}

Console.WriteLine();
foreach (var entry in stats)
{
Console.WriteLine(\$"{entry.Key} : {entry.Value / count}");
}


When I run this distribution 100000, I get an average distribution as:

A : 70
B : 169
C : 261


I initialize like this: Pcg32XshRr.New(0, 1); which caused it to start the same sequence each time, but trying with this initialization: var rng = Pcg32XshRr.New(DateTime.Now.Ticks, DateTime.Now.Ticks / 10000); it gets worse:

A : 83
B : 145
C : 270


I would expect it to be more like:

A: 71 (1 / 7) * 500
B: 142
C: 285


Or maybe I misunderstand the concept?.

  var count = unchecked((ulong)elementWeights.Count);


This seems strange. By default a C# assemblies are compiled unchecked, so it should not be necessary, unless you compile with the check flag set? (But if I try, running it in a checked environment, Pcg32XshRr.Sample() throws an OverflowException in this line:

uint threshold = ((((uint)(-exclusiveHigh)) % exclusiveHigh));

IEnumerable<TElement>, IEnumerator<TElement>

There is rarely reasons for implementing both these interfaces, and I don't see the need in this class either. IEnumerable<T> should be sufficient and can cover most needs.

            elementWeights: new Dictionary<string, int> {
{ "A", 1 },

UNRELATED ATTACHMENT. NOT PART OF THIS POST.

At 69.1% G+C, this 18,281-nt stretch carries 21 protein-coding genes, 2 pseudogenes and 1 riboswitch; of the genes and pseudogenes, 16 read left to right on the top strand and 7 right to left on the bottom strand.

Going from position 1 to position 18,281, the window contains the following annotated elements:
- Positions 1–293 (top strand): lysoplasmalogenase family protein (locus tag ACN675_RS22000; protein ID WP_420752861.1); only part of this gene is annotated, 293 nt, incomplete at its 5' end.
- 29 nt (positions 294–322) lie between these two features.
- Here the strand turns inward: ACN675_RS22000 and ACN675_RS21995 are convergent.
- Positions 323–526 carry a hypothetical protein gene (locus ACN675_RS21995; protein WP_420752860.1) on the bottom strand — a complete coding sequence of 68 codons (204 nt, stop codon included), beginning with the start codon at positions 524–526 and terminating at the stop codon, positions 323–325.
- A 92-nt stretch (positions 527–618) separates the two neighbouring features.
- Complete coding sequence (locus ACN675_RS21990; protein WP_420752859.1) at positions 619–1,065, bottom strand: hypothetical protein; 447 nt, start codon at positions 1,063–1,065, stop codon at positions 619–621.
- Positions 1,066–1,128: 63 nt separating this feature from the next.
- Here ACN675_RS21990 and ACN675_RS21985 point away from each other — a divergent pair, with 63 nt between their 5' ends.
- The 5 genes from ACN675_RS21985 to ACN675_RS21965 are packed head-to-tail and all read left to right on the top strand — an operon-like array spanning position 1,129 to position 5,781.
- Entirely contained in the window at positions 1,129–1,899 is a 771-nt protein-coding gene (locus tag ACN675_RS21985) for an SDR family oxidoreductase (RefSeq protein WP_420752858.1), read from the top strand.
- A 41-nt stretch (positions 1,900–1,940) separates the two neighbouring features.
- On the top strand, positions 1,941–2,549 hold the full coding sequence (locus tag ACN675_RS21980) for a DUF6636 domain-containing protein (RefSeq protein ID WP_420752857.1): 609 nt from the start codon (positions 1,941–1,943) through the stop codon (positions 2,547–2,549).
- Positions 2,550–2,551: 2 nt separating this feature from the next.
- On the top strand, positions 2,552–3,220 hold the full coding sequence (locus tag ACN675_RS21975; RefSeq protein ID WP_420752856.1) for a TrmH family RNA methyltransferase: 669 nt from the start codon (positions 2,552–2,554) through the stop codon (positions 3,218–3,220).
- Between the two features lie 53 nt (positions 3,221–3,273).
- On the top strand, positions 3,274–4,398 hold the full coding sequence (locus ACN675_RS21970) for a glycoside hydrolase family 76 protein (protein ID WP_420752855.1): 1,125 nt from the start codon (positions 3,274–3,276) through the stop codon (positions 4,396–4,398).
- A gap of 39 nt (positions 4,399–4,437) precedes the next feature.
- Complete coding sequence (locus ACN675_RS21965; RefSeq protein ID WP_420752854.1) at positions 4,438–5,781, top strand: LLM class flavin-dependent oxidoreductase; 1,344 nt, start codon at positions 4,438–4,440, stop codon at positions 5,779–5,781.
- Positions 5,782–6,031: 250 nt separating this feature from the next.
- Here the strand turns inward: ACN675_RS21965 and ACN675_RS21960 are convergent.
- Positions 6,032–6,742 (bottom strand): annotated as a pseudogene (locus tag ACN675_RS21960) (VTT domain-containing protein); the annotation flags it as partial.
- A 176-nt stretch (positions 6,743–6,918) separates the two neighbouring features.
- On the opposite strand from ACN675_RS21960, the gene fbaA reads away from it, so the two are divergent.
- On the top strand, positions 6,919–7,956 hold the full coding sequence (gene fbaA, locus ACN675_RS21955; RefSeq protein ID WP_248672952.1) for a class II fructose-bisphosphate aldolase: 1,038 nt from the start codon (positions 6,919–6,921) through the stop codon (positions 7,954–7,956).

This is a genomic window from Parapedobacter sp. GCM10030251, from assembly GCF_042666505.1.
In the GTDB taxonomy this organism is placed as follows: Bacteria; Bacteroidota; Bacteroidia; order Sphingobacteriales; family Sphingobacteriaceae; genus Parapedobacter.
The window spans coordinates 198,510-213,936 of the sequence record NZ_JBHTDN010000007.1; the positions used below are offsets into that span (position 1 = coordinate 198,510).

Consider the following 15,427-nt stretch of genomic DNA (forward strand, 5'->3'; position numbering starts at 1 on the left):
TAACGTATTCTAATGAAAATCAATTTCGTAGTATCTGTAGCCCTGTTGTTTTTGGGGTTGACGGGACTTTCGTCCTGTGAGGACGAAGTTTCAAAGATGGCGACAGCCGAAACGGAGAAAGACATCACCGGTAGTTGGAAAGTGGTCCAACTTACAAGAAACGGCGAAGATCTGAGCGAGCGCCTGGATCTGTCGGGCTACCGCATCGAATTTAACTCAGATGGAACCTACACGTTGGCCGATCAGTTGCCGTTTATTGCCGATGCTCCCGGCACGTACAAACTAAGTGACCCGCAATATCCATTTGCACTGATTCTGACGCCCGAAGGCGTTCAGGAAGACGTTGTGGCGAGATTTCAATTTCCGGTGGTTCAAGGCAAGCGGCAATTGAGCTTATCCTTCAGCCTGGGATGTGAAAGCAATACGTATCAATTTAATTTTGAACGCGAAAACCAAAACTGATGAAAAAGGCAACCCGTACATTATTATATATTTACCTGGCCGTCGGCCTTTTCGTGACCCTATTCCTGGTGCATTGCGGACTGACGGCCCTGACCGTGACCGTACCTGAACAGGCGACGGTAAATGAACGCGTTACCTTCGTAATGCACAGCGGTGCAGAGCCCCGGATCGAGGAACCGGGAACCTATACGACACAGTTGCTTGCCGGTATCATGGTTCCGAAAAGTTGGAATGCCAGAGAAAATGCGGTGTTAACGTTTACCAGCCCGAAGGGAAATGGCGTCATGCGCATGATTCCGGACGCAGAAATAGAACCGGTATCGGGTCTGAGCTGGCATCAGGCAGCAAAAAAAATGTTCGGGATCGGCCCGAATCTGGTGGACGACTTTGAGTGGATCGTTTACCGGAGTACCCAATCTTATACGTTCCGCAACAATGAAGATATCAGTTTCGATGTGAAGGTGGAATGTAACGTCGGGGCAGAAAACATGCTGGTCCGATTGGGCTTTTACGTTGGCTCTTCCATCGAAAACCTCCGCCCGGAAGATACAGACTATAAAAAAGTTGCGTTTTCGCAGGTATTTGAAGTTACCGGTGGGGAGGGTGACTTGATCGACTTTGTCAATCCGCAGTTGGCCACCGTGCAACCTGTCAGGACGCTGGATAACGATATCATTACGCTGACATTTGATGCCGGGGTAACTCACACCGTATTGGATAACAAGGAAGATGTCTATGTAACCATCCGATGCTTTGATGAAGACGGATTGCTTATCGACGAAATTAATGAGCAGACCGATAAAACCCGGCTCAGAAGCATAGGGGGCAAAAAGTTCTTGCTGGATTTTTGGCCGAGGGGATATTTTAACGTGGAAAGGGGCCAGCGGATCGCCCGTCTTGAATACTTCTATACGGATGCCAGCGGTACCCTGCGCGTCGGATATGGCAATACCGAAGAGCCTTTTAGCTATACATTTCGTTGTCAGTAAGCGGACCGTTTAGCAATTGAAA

{ "B", 2 },
{ "C", 4 }


Requiring input data in this way may be a little cumbersome in real life, because you most often will have the data and the probabilities in separate sets, so I would take two arguments - a data set and its corresponding probabilities. You should then of course check the length etc...

I think, the one class do too much, and I would split it all into more classes in order to make it all a little more SOLID. A design could be as the below, but there may be others as well:

public interface IUniformRandomGenerator
{
double Next(int max);
}

public interface IBiasedRandomGenerator
{
int Next { get; }
}

public class IBiasedRandomGenerator : IRandomGenerator
{
public BiasedRandomGenerator(IList<double> probabilities, IUniformRandomGenerator uniformGenerator)
{
// TODO Initialize
}

public int Next
{
get
{
return default;
}
}
}

{

public BiasedRandomEnumerator(IList<TElement> elements, IList<double> probabilities, int seed)
{
ValidateInput(elements, probabilities);

m_elements = elements;
m_random = new BiasedRandomGenerator(probabilities, new UniformRandomGenerator(seed));
}

{